Now that’s Vail’s released, I’m sure a lot of you want to install it. Well, unfortunately for a number of you, you have headless systems (like the HP MediaSmart Server or the Acer Aspire easyStore Home Server H340) which make installation of Vail a pain No keyboard, mouse, monitor – what’s going on? Or if you’re like me you just want to set it and forget it until it’s completely installed. Which means a fully unattended installation via USB drive is about the only way to go. This can be a relatively complex procedure for the uninitiated, but the good news is, we’ve got an easy walkthrough to help you out.

What You Need

Before you begin, you’ll need a few things:

Step 1: Install the Win7 USB/DVD tool and start it.

Select the Vail ISO and proceed.  It will warn you that it will format the USB drive and you will lose all content.  Assuming that’s fine, proceed, and it will format, prep and copy the ISO to the flash drive for you.  That will take a few minutes depending on the system.

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And this is much easier than the old method.

Step 2: Open up the Flash Drive that you used in Windows Explorer.

You should see something like this:

VAIL USB How to Install Windows Home Server 2011 from a USB Flash Drive

Step 3: Create the Unattended Installation File

Now for unattended install, you’ll need to create a “cfg.ini” file in the root directory of your USB drive.  This will contain all the information and configuration settings needed to get Vail completely installed without your input along the way. The “cfg.ini” file should look like this:

[WinPE]
InstallSKU=SERVERHOMEPREMIUM
ConfigDisk=1
CheckReqs=0
SystemPartitionSize=60
[InitialConfiguration]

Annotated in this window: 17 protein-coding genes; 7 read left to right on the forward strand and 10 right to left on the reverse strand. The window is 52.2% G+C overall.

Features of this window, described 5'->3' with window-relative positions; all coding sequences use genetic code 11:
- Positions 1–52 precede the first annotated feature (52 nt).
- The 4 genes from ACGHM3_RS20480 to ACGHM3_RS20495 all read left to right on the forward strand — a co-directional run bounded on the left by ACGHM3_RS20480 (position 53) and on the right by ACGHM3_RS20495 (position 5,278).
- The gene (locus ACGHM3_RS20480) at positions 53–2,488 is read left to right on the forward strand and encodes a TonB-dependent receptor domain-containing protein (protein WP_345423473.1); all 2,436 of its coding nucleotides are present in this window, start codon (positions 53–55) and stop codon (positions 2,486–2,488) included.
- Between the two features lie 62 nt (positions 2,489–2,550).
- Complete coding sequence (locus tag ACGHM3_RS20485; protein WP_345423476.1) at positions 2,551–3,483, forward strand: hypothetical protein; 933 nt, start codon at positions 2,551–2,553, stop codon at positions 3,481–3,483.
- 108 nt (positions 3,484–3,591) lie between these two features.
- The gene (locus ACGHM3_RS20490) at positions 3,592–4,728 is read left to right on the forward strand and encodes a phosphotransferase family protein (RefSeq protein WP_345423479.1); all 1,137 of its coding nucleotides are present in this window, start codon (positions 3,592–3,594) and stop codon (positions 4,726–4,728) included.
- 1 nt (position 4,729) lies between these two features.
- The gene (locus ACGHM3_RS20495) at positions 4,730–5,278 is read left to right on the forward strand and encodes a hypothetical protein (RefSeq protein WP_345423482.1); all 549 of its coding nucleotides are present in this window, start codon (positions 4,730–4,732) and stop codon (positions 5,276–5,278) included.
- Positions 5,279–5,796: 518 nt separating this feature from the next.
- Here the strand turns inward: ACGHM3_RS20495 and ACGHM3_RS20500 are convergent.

Language=en-US
Locale=0409
Country=US
KeyboardLayout=00000409
AcceptEula=true
ServerName=VailPremServer
PlainTextPassword=Str0ngPa$$w0rd
PasswordHint=This Is Your Password Hint
Settings=All

“InstallSKU” and “ConfigDisk” are both settings you should just leave alone. The first is to determine which product you are installing (bear in mind, there is only one SKU you can install – there will not be a “non-premium” or standard version of Vail) , and the second controlling whether to configure the disks. Both are necessary for the install to work.

However, setting “CheckReqs” to “0″ means that it will not check against the requirements to install, and the “SystemPartitionSize” setting lets you set the System Volume size manually. However, if you change this setting, you must leave 100GBs available after the install. Which means you’d have to have at least a 120GB hard drive if you went with a 20GB system partition.  So, no CF and most likely no SSD drives for your system disk.

As for “Language”, “Locale”, “Country” and “KeyboardLayout”, I wouldn’t recommend messing with these unless you know the proper values. You can change them post-install anyway.

“ServerName” should be very self explanatory. The name can be any string, up to 15 characters in length, but cannot start with a “dash” or contain spaces, and cannot be numbers only.

The “PlainTextPassword” is just what it sounds like: an unencrypted, unsecure presentation of your password. This must be a “strong” password, which must contain at least 3 of the 4: uppercase letters, lowercase letters, numbers and symbols.  Just remember this, you’ll be using it later.

Again, “PasswordHint” is self-explanatory. This option is required, so make sure it’s set.

“Settings” configure Error Reporting (Watson) and updates.  Setting it to “All” enables both, “Updates” disables error reporting and just gets updates, while “None” does neither.  Considering that this is a public beta, I highly recommend setting this to “all”. What’s the point of testing it if you don’t get a good sampling?

Now with that “cfg.ini” file on the USB drive along with Vail, you’re ready to install Vail on that headless system of yours!

Just a couple of notes:

  • If you haven’t already read the release notes, make sure you hit F12, or F8, or whatever brings up the Boot selection menu, as the install seems to fail if the USB drvice is listed first.
  • The install may take a couple of hours to completely, so you may want to do this overnight or go watch a movie.
  • For those with headless OEM systems, booting of USB isn’t easy. But the best way to make sure it works, is unplug all the hard drives and wait long enough for the system to start booting of the USB flash drive, and then plug the hard drives back in.
  • Remember: This will wipe ALL of your hard drives, so make sure they’re empty first!

If you’d like to discuss USB installation of Vail, make sure you head over to the Vail Preview discussion forums to share your thoughts.